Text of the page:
Dusk fades into dawn, which gives way to day. One hour followed by another . . .

           Her eyes, alert and curious, met mine for the first time and locked on.  I gazed up at John and back to her. Love at first sight. Unbelievable joy.  A precious baby girl was placed upon my chest as my arms carefully cradled around her.  

 

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This ribbon proudly hung from our hospital door June 14, 1999.

 

           Baby cries and coos part ways for songs and words.  Crib evolved into a toddler bed, which became a double bed.  Board books and storybooks are soon replaced by novels. Bright, primary colored toys give way to dolls and outside play.  Childhood calls as the back door slams. Trees climbed. Flowers picked. Tears and boo-boo kisses. Giggles and laughs. Snuggles and hugs.  Puzzles and games. Creative art corner ever expanding. Textbooks and paper. Prom dresses followed by cap and gown.

 

 

 

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           Ebb and flow.  Inhale and Exhale.  Sunrise and sunset.

           In Naples, turtle nests are protected. Eventually, these eggs will hatch, and the newly born turtles will attempt to make their way to the sea. Many of the turtles will not make it to the water—due to predators, dehydration, and other obstacles.  Those that do make it to sea are not guaranteed survival. From birds to sharks, or other big fish, and from ingesting tar balls to ingesting plastic, only one out of 1,000 baby turtles survive into adulthood. And yet, these nests are ceremoniously protected—to at least give the hatchlings a fighting chance.  

           Truth-be-told, we are all navigating this ocean called life–through smooth, placid waters, to large waves of storms; and from predator-free, wide open currents, to dangers lurking within each undercurrent and sandy shoreline. Just as the sea turtles cannot clasp and remain still in safe waters, neither can we.  Ceremonies, traditions, and rituals often buffer early stages of relationships and families, but these do not guarantee survival. Genuine effort, thought, patience, dialogue, plus a good dose of humor—in addition to love—are just a few of the many tools, humans must employ in order for family relationships to survive.

 

 

         In spite of my best efforts at the beaches of Naples, I was never able to hold onto the seawater for very long.  Similarly, our sweet baby girl and beautiful daughter will no longer be a teenager when these words are read, and she now spends more time away from John and me than with us.  Meanwhile, wrinkles line both John’s and my eyes. Gray incessantly sprouts along my temples and part-line; and John’s hair, once curly and dark, is mostly missing.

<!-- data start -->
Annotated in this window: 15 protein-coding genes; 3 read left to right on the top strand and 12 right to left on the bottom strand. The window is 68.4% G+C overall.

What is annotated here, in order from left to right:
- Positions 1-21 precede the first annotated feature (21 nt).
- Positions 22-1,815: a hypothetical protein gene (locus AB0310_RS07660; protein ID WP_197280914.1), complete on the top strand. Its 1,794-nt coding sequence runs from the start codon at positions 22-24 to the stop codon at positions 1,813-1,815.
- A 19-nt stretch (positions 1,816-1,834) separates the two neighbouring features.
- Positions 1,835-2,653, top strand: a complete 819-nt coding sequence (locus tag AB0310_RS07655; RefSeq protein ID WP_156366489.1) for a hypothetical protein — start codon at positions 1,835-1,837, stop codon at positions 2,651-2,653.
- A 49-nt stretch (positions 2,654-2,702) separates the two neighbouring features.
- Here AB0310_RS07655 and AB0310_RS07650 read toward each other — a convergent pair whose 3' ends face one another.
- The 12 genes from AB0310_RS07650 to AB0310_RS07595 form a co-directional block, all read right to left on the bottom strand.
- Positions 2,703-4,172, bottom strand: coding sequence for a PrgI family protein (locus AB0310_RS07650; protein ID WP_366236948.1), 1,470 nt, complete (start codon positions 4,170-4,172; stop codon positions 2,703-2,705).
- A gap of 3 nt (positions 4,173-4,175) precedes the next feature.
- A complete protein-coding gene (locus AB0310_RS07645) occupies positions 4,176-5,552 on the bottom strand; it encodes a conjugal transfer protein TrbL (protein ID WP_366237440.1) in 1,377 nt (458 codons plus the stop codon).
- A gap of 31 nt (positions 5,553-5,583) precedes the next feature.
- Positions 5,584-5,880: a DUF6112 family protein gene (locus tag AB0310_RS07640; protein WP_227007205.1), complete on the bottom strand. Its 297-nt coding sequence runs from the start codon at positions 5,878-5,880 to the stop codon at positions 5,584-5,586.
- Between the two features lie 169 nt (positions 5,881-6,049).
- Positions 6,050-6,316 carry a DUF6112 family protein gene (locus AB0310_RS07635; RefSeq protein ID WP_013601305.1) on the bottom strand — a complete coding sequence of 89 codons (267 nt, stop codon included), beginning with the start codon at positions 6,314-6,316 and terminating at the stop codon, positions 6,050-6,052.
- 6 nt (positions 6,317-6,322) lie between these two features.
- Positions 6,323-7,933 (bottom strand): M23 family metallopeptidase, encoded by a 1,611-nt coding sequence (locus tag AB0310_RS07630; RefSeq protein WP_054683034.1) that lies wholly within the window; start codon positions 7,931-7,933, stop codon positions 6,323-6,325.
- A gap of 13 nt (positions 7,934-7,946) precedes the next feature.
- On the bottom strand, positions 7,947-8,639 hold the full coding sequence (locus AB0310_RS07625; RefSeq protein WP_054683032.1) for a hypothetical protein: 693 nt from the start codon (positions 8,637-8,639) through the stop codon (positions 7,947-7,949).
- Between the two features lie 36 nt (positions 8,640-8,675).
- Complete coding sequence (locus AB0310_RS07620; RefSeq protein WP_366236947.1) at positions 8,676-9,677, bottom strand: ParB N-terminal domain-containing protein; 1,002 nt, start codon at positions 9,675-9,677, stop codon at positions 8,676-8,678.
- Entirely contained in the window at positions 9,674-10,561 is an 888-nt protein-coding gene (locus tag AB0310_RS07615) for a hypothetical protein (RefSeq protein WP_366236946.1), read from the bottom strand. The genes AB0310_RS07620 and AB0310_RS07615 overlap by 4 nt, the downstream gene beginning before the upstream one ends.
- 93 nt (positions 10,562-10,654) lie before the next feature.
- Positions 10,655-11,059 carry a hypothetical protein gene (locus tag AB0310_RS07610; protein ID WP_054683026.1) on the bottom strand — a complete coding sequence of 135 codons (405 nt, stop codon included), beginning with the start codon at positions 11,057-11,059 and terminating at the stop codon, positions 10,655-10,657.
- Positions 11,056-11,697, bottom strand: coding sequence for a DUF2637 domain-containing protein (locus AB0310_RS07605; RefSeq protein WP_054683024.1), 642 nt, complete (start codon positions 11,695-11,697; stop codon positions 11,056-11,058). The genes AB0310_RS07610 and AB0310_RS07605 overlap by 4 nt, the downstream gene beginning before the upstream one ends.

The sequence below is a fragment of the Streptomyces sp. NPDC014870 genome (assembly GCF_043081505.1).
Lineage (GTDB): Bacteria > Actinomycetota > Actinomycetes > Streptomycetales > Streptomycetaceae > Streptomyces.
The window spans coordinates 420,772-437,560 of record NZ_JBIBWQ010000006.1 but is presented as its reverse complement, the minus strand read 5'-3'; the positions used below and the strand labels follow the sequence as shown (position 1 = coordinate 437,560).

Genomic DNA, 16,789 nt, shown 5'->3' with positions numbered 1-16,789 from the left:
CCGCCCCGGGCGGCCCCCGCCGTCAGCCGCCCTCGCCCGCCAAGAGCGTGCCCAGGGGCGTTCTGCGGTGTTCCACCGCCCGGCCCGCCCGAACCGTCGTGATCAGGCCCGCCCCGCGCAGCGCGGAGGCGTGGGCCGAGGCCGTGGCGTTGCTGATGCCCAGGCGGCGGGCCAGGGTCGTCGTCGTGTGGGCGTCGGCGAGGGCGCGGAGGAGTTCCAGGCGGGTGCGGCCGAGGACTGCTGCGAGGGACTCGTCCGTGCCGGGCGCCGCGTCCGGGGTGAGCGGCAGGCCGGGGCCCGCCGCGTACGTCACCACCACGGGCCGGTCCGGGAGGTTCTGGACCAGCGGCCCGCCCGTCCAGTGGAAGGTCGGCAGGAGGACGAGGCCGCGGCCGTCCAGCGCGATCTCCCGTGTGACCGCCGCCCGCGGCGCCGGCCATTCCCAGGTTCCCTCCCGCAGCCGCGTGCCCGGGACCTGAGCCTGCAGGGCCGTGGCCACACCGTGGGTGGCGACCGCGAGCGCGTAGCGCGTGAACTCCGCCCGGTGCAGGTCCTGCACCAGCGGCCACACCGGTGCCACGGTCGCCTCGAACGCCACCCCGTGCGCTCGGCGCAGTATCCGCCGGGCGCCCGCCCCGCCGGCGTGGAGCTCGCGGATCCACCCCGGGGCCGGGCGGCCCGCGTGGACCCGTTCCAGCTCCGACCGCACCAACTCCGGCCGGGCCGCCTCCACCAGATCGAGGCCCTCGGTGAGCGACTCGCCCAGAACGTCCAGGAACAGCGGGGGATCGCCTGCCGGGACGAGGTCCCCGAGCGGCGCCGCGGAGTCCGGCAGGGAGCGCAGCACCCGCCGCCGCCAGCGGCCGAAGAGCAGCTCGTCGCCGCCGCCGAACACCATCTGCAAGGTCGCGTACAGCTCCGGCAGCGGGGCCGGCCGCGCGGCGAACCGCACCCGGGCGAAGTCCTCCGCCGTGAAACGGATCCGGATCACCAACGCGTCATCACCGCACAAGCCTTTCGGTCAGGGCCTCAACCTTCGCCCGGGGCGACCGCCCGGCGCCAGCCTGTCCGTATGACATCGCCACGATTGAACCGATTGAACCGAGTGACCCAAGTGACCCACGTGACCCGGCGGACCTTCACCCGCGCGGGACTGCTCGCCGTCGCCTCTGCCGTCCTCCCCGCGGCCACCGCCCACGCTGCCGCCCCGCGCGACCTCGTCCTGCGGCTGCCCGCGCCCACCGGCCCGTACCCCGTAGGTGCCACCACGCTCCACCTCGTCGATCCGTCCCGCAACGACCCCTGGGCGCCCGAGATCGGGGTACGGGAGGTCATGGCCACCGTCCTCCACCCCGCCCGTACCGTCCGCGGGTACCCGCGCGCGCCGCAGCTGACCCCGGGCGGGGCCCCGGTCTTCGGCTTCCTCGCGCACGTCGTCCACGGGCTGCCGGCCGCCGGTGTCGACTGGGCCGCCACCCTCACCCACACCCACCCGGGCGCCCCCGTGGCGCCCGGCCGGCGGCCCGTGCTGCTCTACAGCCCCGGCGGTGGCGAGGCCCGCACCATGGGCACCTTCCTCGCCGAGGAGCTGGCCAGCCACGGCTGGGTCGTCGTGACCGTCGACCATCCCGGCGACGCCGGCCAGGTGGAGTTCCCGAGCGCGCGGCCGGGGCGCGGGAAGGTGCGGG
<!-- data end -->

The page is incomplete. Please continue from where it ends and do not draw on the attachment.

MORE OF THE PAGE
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           Ebb and flow.  Inhale and exhale.  Sunrise and sunset.

           I still seek, find comfort, and see much love in John’s eyes—those same eyes into which I gazed in June of 1989.  I love those eyes, and the person behind them, even more now. Equally, I am filled with abundant love for my brilliant, beautiful daughter whose eyes locked into mine and overflowed my heart with joy twenty years ago.

           Happy Anniversary, John!  Happy Birthday, Maddie! I love you, both . . .to the moon and back.

             Love is patient, love is kind. It does not envy, it does not boast, it is not proud.  It does not dishonor others, it is not self-seeking, it is not easily angered, it keeps no record of wrongs.  Love does not delight in evil but rejoices with the truth.  It always protects, always trusts, always hopes, always perseveres.—1 Corinthians 13:4-7

 

           

           

           

 

10 thoughts on “The Greatest of These is Love

  1. Ahhh, oceans and family – my two favorite things in life (and iced coffee 😊). So many great similarities between the movement of the ocean and how we grow through life – ourselves, marriage, children. This is a fantastic look into your life Stephanie, and I’m quite partial to the people in the story. Thank you for another great read!

    Liked by 1 person